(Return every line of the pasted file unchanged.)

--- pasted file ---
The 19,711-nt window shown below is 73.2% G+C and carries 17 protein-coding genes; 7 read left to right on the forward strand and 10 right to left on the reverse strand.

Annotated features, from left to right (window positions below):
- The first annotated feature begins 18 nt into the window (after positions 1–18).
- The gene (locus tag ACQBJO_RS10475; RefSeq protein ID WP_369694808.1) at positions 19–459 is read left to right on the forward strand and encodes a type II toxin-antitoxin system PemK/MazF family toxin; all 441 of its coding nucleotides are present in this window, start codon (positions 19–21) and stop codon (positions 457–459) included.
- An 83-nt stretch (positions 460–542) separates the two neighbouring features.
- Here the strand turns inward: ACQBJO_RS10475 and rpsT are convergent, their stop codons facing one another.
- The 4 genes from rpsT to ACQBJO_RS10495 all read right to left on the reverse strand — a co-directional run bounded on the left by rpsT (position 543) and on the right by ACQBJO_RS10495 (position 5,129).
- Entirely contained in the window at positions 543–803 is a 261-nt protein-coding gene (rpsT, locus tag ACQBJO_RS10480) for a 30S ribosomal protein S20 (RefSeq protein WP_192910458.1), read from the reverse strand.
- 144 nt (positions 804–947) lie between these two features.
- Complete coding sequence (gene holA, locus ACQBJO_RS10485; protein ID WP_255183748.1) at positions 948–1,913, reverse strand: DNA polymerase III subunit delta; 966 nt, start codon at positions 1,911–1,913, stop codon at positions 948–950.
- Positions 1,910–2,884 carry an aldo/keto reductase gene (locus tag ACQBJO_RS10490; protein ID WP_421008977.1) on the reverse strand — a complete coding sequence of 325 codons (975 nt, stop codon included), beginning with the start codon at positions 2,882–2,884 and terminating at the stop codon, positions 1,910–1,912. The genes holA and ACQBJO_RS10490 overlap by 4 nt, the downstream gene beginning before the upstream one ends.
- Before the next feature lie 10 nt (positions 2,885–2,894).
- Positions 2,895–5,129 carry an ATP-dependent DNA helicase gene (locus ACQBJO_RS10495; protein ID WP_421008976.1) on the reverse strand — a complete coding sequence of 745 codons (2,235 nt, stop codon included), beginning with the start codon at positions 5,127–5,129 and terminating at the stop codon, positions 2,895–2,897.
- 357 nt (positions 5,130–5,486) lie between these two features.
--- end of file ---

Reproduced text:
The 19,711-nt window shown below is 73.2% G+C and carries 17 protein-coding genes; 7 read left to right on the forward strand and 10 right to left on the reverse strand.

Annotated features, from left to right (window positions below):
- The first annotated feature begins 18 nt into the window (after positions 1–18).
- The gene (locus tag ACQBJO_RS10475; RefSeq protein ID WP_369694808.1) at positions 19–459 is read left to right on the forward strand and encodes a type II toxin-antitoxin system PemK/MazF family toxin; all 441 of its coding nucleotides are present in this window, start codon (positions 19–21) and stop codon (positions 457–459) included.
- An 83-nt stretch (positions 460–542) separates the two neighbouring features.
- Here the strand turns inward: ACQBJO_RS10475 and rpsT are convergent, their stop codons facing one another.
- The 4 genes from rpsT to ACQBJO_RS10495 all read right to left on the reverse strand — a co-directional run bounded on the left by rpsT (position 543) and on the right by ACQBJO_RS10495 (position 5,129).
- Entirely contained in the window at positions 543–803 is a 261-nt protein-coding gene (rpsT, locus tag ACQBJO_RS10480) for a 30S ribosomal protein S20 (RefSeq protein WP_192910458.1), read from the reverse strand.
- 144 nt (positions 804–947) lie between these two features.
- Complete coding sequence (gene holA, locus ACQBJO_RS10485; protein ID WP_255183748.1) at positions 948–1,913, reverse strand: DNA polymerase III subunit delta; 966 nt, start codon at positions 1,911–1,913, stop codon at positions 948–950.
- Positions 1,910–2,884 carry an aldo/keto reductase gene (locus tag ACQBJO_RS10490; protein ID WP_421008977.1) on the reverse strand — a complete coding sequence of 325 codons (975 nt, stop codon included), beginning with the start codon at positions 2,882–2,884 and terminating at the stop codon, positions 1,910–1,912. The genes holA and ACQBJO_RS10490 overlap by 4 nt, the downstream gene beginning before the upstream one ends.
- Before the next feature lie 10 nt (positions 2,885–2,894).
- Positions 2,895–5,129 carry an ATP-dependent DNA helicase gene (locus ACQBJO_RS10495; protein ID WP_421008976.1) on the reverse strand — a complete coding sequence of 745 codons (2,235 nt, stop codon included), beginning with the start codon at positions 5,127–5,129 and terminating at the stop codon, positions 2,895–2,897.
- 357 nt (positions 5,130–5,486) lie between these two features.